Participants browse our list of awesome projects– Featured Projects and all registered Sprint projects–and pick a project (or two) to work on during the Sprint. You can join the Sprint online from wherever you happen to be or head to a local host site during the Sprint to meet, work, and network with others – our site list and Registration page is here.

There are many ways for you to participate…

  • You can contribute code or content
  • You can do QA (quality assurance) testing on protype tools or apps
  • You can do proofreading or writing, visual design and graphic art
  • You can advise or comment on project ideas or plans from your own unique perspective…

All skill levels are welcome and you don’t have to commit to being at the entire Sprint– drop in for two hours or two days, whatever works for you!

Participants should be aware that their contributions to projects during the Sprint will fall under each project’s own license, and may be be reused, remixed, and shared according to that license. By registering for the Sprint, participants understand and agree that any data they provide will be handled according to Mozilla’s Privacy Policy.

Register to participate in the Global Sprint, in 4 easy steps!

  • WATCH the short video and READ the short sections below. If you’d like to know more about collaboration for the open web, we recommend this optional, 1-hour course, “Open Leadership 101”.
  • BROWSE our Featured Projects and check out our full list of all registered Sprint projects or this project overview to discover a project that you’d like to work on.
  • CHECK OUT our Registration page to find an in-person site to Sprint with others, if you’d like. Of course, you can also join us online wherever you have internet access.
  • Using the link under your desired site REGISTER as a participant so we know to expect you! You may also select Virtual Participation.

Here’s more on participation on open projects from Abby Cabunoc Mayes, Developer Engagement Manager at Mozilla.

The Global Sprint and Internet Health

This year we’re Sprinting on projects that promote, protect and build the open Web, in line with Mozilla’s key issues for Internet health.

  • OPEN INNOVATION: projects that help anyone publish or invent online without asking permission and/or ensure that technologies used to run the Web are transparent and understandable.
  • PRIVACY & SECURITY: projects that support our ability to understand what is happening to our data online, and our ability to control how that data is used.
  • DIGITAL INCLUSION: projects that help ensure that everyone has equal opportunity to access the Internet and can use it to improve their lives and societies.
  • WEB LITERACY: projects that promote or teach the skills to read, write, and participate in the digital world– and the ability to shape (not just consume) the Web.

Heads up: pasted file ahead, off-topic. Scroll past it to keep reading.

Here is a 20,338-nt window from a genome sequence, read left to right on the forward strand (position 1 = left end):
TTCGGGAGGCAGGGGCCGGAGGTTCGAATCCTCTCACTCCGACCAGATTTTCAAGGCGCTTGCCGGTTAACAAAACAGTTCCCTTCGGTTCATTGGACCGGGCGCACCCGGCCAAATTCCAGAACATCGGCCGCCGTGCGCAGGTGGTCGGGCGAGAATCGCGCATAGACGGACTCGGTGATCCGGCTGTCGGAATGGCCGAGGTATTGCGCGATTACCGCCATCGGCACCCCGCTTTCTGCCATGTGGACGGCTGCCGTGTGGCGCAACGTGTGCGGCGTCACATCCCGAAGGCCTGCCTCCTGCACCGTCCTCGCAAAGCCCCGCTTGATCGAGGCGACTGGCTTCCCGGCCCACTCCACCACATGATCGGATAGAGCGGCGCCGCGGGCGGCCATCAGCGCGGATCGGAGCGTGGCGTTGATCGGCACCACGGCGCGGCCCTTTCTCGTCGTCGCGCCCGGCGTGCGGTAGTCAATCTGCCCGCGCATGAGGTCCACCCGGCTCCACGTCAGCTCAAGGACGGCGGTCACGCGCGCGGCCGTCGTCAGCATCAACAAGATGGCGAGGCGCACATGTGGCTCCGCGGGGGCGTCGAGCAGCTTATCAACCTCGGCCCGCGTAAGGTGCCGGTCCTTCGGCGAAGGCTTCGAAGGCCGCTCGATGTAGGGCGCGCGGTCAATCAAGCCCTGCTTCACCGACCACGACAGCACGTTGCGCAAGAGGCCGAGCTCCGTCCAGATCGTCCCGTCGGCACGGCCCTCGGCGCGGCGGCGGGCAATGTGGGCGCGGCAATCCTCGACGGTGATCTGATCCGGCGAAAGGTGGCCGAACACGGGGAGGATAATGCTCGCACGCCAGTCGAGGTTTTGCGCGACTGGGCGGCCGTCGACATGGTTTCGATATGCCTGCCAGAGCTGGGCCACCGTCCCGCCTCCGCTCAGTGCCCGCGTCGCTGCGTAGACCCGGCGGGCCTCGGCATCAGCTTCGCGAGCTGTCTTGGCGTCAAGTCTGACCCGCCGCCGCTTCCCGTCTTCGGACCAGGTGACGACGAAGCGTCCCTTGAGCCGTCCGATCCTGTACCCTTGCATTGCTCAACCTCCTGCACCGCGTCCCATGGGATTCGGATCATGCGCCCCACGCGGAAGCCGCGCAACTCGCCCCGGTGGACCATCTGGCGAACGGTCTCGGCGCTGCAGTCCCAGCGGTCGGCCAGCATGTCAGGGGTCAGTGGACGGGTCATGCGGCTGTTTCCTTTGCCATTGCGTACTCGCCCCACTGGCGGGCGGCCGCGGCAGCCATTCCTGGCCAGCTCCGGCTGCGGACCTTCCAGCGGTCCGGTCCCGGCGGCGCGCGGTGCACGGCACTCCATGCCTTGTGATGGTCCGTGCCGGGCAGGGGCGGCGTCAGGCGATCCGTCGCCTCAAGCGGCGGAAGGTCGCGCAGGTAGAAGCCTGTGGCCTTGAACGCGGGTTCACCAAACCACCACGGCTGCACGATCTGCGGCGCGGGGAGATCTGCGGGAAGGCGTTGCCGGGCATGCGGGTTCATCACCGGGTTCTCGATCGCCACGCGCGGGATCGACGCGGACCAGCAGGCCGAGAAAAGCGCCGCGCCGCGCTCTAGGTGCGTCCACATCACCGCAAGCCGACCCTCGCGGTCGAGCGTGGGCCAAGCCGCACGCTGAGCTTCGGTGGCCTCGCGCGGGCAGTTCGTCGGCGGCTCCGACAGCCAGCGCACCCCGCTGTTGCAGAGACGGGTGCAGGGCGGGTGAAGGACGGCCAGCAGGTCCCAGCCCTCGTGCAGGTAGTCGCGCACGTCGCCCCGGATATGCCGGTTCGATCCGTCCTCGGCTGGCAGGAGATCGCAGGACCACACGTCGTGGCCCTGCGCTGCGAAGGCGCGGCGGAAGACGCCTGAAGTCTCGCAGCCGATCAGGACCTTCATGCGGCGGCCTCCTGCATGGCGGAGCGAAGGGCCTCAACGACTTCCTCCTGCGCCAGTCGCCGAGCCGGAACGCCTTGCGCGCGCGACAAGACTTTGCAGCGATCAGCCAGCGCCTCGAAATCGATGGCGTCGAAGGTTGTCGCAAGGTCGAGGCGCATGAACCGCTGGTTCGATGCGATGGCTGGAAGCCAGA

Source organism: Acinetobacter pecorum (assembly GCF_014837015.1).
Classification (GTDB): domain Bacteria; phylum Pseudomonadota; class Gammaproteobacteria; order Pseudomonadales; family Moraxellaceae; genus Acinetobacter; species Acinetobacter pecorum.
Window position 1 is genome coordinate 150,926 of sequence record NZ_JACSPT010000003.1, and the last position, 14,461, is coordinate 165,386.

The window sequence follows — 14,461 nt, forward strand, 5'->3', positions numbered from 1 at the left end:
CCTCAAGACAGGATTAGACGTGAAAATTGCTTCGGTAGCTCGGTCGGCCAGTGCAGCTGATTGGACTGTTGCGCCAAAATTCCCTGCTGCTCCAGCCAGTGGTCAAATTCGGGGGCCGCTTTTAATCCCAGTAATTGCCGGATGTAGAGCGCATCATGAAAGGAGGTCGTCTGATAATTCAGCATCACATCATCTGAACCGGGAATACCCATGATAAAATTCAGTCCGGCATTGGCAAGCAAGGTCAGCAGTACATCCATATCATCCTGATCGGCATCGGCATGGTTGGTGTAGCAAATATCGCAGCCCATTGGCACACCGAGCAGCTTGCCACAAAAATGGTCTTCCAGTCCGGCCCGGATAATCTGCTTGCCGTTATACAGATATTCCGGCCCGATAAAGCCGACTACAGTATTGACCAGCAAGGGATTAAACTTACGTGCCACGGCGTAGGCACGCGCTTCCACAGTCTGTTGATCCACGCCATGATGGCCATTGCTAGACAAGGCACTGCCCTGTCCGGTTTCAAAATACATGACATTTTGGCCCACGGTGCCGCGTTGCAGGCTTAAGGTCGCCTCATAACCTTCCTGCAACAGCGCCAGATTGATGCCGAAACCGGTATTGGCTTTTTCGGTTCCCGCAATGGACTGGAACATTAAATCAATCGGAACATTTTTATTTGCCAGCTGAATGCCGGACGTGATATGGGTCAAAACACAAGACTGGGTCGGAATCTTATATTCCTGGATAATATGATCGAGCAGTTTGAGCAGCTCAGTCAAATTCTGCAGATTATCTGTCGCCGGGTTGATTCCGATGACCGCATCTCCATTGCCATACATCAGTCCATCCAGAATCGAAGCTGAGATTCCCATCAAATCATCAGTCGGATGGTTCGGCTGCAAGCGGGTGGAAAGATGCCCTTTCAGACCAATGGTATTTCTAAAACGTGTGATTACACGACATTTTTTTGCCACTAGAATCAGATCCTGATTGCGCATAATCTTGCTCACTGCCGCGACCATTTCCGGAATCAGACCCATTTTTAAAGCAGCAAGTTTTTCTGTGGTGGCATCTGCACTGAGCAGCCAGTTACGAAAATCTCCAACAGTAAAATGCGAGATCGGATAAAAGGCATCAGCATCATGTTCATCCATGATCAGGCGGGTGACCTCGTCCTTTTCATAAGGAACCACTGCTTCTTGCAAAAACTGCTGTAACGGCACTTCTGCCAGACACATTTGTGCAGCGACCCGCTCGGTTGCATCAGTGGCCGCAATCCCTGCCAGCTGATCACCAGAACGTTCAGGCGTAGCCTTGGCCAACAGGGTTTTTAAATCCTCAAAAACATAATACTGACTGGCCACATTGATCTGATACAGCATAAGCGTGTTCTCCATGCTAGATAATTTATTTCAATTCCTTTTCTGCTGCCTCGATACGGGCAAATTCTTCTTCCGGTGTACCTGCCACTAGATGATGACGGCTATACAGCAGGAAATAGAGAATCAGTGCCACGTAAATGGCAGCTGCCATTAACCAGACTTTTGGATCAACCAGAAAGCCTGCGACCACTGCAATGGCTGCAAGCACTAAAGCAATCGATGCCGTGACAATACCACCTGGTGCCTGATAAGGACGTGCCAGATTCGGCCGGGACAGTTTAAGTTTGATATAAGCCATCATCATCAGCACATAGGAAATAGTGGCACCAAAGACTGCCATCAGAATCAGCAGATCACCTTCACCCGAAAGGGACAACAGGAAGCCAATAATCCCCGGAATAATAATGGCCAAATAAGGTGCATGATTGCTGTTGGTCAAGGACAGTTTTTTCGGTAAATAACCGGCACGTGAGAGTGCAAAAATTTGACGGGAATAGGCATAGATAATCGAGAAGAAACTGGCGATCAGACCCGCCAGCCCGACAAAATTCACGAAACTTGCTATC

• DECENTRALIZATION: projects that help protect and secure an Internet controlled by many so, that no one actor can own it or control it or switch it off.

Finding Tasks and Making Contributions

During the Sprint, you’ll contact the Lead on the project you’d like to work on, and volunteer to help out with a task. Be sure to ask any questions you have, and then get to work! When you’ve completed your task, you’ll submit your work for review by the Project Lead, who’ll provide, feedback, comments, gratitude… and if all goes well, the Project Lead will incorporate your work into the project. Yay!

At the Sprint, you’ll probably browse project tasks, called “Issues”, in an online collaboration platform called GitHub. Some projects will have their code and content there in GitHub as well; some will be working with other collaboration tools, like Google Docs or Etherpad.

If the project you choose is working primarily on GitHub, you may find it helpful to open a free account on GitHub. This is easy, quick, and, again free! Once you have an account, you can comment on issues and the project lead can add you to tasks. You can also contribute work to the project using GitHub. For more on how to use GitHub at the Global Sprint, see this short beginner-friendly video where we tour the list of projects and start off the contribution process using GitHub issues.

Frequently Asked Questions (for Participants)

Q: How can I keep in touch with everyone during the Global Sprint?

A: There’s a chat room (say hi!) and an etherpad with a schedule.

Q: I’m not a coder, can I still participate in the Global Sprint?

A: Definitely! Many of our featured projects need help with design, proofreading, writing, testing applications, and much, much more. Often the best contributions are insights from general users who respond to project ideas and prototypes in a fresh new way.

Q: How do I find the right project?

A: Search through the projects listed on our site. You can also browse projects in the Global Sprint GitHub repo, and filter the list using lables.  Projects labeled “beginner” and projects with “good first bugs”  are a great place to start if it’s your first Sprint. Read the Contributor Guidelines if available, and reach out to the Project Lead with any questions. 

Q: How do I find a site near me?

A: All approved sites will be listed on our website (Site page coming soon!), and you can click on links there to register. You can also register as a remote attendee and participate from the comfort of your home or workplace. Keep an eye on the video checkin times for your timezone– we’d love for you to join us.

Q: What is this GitHub thing and how does it work?

A: Github is a tool for working collaboratively online. It’s used for managing projects, defining tasks for contributors, and tracking changes and additions to shared documents, whether that’s content (curriculum, documents, event plans, game instructions, etc) or code. See the links above to learn more about GitHub. 

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